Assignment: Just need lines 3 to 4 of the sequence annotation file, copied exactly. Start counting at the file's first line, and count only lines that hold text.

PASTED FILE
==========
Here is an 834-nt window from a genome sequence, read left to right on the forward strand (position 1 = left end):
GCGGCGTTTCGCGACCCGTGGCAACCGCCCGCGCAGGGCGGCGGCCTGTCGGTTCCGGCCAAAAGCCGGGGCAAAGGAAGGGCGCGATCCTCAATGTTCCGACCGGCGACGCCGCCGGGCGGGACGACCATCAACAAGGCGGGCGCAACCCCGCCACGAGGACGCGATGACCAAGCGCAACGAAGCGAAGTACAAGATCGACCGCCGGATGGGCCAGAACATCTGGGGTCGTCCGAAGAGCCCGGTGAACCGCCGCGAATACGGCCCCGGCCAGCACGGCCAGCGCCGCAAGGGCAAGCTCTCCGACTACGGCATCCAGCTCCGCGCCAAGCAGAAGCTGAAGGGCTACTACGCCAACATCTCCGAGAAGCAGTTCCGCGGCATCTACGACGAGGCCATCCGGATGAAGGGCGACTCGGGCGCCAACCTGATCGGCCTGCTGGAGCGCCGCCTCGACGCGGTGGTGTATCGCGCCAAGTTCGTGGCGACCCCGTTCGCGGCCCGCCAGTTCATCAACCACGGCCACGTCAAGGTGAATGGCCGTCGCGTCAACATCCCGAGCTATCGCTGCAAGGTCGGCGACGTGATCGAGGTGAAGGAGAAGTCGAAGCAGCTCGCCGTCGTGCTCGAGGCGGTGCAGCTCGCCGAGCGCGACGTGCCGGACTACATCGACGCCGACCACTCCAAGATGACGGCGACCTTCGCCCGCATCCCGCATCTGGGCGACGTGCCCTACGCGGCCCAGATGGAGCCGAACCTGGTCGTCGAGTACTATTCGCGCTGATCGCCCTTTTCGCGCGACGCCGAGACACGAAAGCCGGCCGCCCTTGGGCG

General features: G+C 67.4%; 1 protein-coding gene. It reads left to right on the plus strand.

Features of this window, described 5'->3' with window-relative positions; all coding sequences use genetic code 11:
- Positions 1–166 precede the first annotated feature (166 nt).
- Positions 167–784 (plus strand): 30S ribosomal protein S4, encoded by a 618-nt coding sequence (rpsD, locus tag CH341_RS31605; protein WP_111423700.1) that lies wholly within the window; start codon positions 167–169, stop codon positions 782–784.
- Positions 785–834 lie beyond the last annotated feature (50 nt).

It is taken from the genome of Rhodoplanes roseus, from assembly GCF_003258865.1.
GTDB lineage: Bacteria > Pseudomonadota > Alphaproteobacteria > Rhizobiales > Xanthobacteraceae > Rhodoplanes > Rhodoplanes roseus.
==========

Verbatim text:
General features: G+C 67.4%; 1 protein-coding gene. It reads left to right on the plus strand.

Features of this window, described 5'->3' with window-relative positions; all coding sequences use genetic code 11: